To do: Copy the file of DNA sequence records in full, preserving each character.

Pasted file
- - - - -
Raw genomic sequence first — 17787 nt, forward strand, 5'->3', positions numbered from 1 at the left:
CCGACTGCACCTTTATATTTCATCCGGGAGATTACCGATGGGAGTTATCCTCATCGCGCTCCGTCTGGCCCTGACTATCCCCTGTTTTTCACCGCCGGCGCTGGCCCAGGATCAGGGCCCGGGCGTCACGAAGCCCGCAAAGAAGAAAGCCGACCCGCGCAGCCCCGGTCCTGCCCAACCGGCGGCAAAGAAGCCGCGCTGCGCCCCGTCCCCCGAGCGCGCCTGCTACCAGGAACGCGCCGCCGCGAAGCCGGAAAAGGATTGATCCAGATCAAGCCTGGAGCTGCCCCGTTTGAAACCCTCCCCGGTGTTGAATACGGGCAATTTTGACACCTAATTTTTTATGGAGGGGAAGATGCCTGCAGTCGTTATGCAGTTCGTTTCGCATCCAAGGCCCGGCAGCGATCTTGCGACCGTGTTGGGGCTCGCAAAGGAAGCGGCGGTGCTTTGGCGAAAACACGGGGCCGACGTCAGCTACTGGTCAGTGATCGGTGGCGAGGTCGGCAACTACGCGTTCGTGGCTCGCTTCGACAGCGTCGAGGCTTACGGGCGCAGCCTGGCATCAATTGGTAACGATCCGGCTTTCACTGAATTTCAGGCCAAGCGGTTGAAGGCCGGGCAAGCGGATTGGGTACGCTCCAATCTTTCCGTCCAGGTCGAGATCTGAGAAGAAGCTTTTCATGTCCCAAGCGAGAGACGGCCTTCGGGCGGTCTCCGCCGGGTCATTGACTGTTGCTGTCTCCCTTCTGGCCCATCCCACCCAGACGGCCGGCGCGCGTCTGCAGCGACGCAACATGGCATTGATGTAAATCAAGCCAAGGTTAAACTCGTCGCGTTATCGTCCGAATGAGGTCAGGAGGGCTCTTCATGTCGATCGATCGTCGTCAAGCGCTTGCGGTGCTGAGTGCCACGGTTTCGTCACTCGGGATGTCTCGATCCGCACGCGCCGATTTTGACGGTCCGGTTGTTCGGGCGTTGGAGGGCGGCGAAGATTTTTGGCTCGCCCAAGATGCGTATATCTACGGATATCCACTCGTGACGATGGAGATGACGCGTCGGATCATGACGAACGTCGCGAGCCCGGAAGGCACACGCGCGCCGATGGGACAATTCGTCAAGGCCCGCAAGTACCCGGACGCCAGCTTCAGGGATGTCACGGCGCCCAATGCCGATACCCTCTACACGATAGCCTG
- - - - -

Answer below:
Raw genomic sequence first — 17787 nt, forward strand, 5'->3', positions numbered from 1 at the left:
CCGACTGCACCTTTATATTTCATCCGGGAGATTACCGATGGGAGTTATCCTCATCGCGCTCCGTCTGGCCCTGACTATCCCCTGTTTTTCACCGCCGGCGCTGGCCCAGGATCAGGGCCCGGGCGTCACGAAGCCCGCAAAGAAGAAAGCCGACCCGCGCAGCCCCGGTCCTGCCCAACCGGCGGCAAAGAAGCCGCGCTGCGCCCCGTCCCCCGAGCGCGCCTGCTACCAGGAACGCGCCGCCGCGAAGCCGGAAAAGGATTGATCCAGATCAAGCCTGGAGCTGCCCCGTTTGAAACCCTCCCCGGTGTTGAATACGGGCAATTTTGACACCTAATTTTTTATGGAGGGGAAGATGCCTGCAGTCGTTATGCAGTTCGTTTCGCATCCAAGGCCCGGCAGCGATCTTGCGACCGTGTTGGGGCTCGCAAAGGAAGCGGCGGTGCTTTGGCGAAAACACGGGGCCGACGTCAGCTACTGGTCAGTGATCGGTGGCGAGGTCGGCAACTACGCGTTCGTGGCTCGCTTCGACAGCGTCGAGGCTTACGGGCGCAGCCTGGCATCAATTGGTAACGATCCGGCTTTCACTGAATTTCAGGCCAAGCGGTTGAAGGCCGGGCAAGCGGATTGGGTACGCTCCAATCTTTCCGTCCAGGTCGAGATCTGAGAAGAAGCTTTTCATGTCCCAAGCGAGAGACGGCCTTCGGGCGGTCTCCGCCGGGTCATTGACTGTTGCTGTCTCCCTTCTGGCCCATCCCACCCAGACGGCCGGCGCGCGTCTGCAGCGACGCAACATGGCATTGATGTAAATCAAGCCAAGGTTAAACTCGTCGCGTTATCGTCCGAATGAGGTCAGGAGGGCTCTTCATGTCGATCGATCGTCGTCAAGCGCTTGCGGTGCTGAGTGCCACGGTTTCGTCACTCGGGATGTCTCGATCCGCACGCGCCGATTTTGACGGTCCGGTTGTTCGGGCGTTGGAGGGCGGCGAAGATTTTTGGCTCGCCCAAGATGCGTATATCTACGGATATCCACTCGTGACGATGGAGATGACGCGTCGGATCATGACGAACGTCGCGAGCCCGGAAGGCACACGCGCGCCGATGGGACAATTCGTCAAGGCCCGCAAGTACCCGGACGCCAGCTTCAGGGATGTCACGGCGCCCAATGCCGATACCCTCTACACGATAGCCTG